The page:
One of the things that happens when you are open to following Jesus in this life is that it may take you to places you wouldn’t expect, or choose, or plan for. Part of the process we are engaging in is deciding whether or not to remain in Mombasa for the foreseeable future or continue on to Nairobi as we had planned. I read a book once by Bruce Wilkinson called The Dream Giver. It was about a Nobody who follows his dream of becoming a Somebody. He leaves his home and security to venture off on this journey. After many trials and challenges what he finds is that where he thought his dream lay was different than where it was. As he looked up from where he stood, taking his eyes off the horizon to which he had been heading, he realized what he was looking for was right where he was. Some of our journey to Kenya has been like that, so we are in the midst of this for ourselves.
Brennen and I have played football a number of times with the boys (some who live on the streets and others that are coming off of them). Some of them play sans shoes, as they are a bit expensive for them to come by. It is amazing how tough their feet become. Think about sprinting and cutting on sand/gravel and rocks. They range in age from about 15 to 20ish, though since you can just have a birth certificate made, you can determine your own if you want to. It is amazing how good some of these boys are, not having had any formal coaching. I watch some of them and marvel at their skill, developed over years of just playing wherever and whenever they get a chance. Sean organized a team for them starting a couple of years ago and they play in an open league. They can hold their own even though they are usually younger and smaller than their opponents. Sean wasn’t able to make it to their first game, but they took care of themselves pretty well. It is amazing to me how resourceful they are, which shouldn’t be a surprise given they have been on their own for years. They got to the field on their own, brought their uniforms (donated by a sponsor) and organized themselves.
I met Ali the first week we moved here, buying eggs and topping up our cell phone minutes at his small shop. Then while he was in the hospital I visited with him, his friend, wife and uncle. As it turns out he isn’t that much older than I, at 41 yrs old. He admittedly looks a lot older, saying it is from the harder life they live in Kenya. Ali is very entrepreneurial, owning the store, a Tuk Tuk, and the apartment building with 3 flats. He invited the family over for lunch and we gladly accepted. At 12:30 we strolled over, not quite knowing what to expect other than good food and fellowship. We entered and were greeted by his two teenage daughters, very sweet, and increasingly less shy around us. We were introduced to his mother and then went and sat in the family room. On the low couches were sitting a number of his nieces and nephews. The were instructed to say hi and we were approached by the little ones, who took our hands and kissed them. It was a good time of visiting, asking questions and getting to know everyone. The power was out so we were sweating. Ali smokes and lying on the mattress to make it comfortable for his back, he indulged in a few during our time together. Funny, the smoke there and the burning stuff around hasn’t seemed to bother Brennen or my asthma.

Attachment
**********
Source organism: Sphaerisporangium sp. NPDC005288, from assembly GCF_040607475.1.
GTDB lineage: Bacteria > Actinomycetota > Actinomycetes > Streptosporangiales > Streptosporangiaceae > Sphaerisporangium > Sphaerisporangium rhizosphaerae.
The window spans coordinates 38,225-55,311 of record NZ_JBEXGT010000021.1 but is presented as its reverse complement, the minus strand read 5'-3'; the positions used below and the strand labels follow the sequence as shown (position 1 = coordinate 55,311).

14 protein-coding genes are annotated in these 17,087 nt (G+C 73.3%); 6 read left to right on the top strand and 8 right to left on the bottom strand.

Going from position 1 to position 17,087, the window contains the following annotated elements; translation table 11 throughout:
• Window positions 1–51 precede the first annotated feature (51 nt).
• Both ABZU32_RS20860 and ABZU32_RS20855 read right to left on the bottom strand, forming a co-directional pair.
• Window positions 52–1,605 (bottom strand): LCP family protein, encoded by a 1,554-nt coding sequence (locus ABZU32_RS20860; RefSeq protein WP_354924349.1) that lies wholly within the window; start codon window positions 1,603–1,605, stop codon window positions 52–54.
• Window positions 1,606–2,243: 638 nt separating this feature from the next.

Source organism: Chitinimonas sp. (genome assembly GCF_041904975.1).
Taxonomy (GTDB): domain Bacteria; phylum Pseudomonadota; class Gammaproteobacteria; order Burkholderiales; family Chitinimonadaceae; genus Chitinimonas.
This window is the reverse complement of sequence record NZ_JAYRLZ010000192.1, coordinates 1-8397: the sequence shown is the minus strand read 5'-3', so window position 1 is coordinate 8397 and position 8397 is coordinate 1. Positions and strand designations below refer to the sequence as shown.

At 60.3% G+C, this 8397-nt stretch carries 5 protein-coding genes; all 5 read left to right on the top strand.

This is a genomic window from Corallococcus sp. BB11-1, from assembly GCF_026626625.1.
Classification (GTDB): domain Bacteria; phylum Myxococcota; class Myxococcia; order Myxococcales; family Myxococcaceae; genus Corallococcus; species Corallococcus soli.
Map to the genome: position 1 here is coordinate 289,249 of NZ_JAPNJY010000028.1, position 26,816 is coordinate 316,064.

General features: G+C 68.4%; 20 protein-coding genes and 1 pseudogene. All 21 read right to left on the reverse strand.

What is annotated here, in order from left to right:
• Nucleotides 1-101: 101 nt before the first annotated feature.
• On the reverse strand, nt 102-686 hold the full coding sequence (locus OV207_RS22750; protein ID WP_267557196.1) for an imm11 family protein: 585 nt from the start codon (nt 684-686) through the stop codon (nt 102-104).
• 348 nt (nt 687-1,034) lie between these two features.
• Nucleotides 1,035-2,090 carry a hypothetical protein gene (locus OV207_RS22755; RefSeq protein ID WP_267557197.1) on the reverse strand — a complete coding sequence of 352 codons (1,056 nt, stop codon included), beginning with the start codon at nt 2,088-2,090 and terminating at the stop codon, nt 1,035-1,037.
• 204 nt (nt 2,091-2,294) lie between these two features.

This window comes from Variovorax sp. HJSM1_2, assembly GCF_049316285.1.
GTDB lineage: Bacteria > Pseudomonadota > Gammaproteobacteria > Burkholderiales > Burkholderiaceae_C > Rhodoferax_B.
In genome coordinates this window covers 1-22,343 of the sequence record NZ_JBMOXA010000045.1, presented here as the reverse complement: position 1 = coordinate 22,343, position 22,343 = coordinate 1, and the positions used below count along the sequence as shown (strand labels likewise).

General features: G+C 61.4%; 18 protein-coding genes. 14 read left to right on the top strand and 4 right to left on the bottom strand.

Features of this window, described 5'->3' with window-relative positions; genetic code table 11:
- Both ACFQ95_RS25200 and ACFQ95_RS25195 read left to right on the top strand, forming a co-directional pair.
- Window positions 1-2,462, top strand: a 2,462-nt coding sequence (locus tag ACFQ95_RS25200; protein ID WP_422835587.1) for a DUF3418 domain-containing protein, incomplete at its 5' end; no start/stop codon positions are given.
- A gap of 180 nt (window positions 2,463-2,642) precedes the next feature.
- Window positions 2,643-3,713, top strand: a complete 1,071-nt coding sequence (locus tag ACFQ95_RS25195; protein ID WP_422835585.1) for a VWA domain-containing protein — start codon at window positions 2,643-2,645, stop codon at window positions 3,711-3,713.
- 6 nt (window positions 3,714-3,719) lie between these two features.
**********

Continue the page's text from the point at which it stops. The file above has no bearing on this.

We generally take Tuk Tuks around, those 3 wheeled motorized rickshaw type things. Some people love them, most of the drivers refer to them as cockroaches. We find them convenient since we squish our family of 5 into one, if we can find a wide one. The kids have ridden in the matatus a couple of times, but truth be told they don’t really care to very much. I had a ride that I just had to share about though.
I asked Steven to take us out yesterday to a slum that is actually very near where we live. It is about a 10 minute walk past a matatu station (where they stop regularly). From time to time Steven goes and visits friends who live there, two of which I met at an outreach night. Several of the young people knew Steven and as he introduced us to them it was hard to believe that he was in this place not too long ago. He comes to share about Jesus and check on how people are doing. About 4 months ago he led one of his Muslim friends to Christ and now visits him regularly to talk to him. His friend was trying to get his life on track, but still felt empty and like he couldn’t be good enough. Steven shared with him what Jesus has done in his life and how He provides a way to be forgiven and saved. In Islam one cannot ever be sure they are good enough or will ever receive eternal life in heaven. This boy said he was just going to ask Steven about how to have what he saw in Steven.
Daily Bible Reading Thoughts
Psalms 139 is one of my favorite Psalms. Who wouldn’t love reading that they are “fearfully and wondefully made”? But near the end of the Psalm the author asks God to search his heart, and then ends with this line, “…and lead me in the eay everlasting.” He is asking, inviting God to direct his life, his path. After reading about how God knew me before I was born, before I had taken my first breath of life, and in His book are the days of my life, I meditated on the idea of asking Him to lead me in the way everlasting. Some of you may be questioning right now: You’ve entered the mission field, doesn’t that mean you have done just that? And I would respond in the words of Paul(paraphrased), Do not think of me higher than you ought! This is why I love Jim Elliot’s quote about missionaries:
Missionaries are very human folks, just doing what they are asked. Simply a bunch of nobodies trying to exalt Somebody.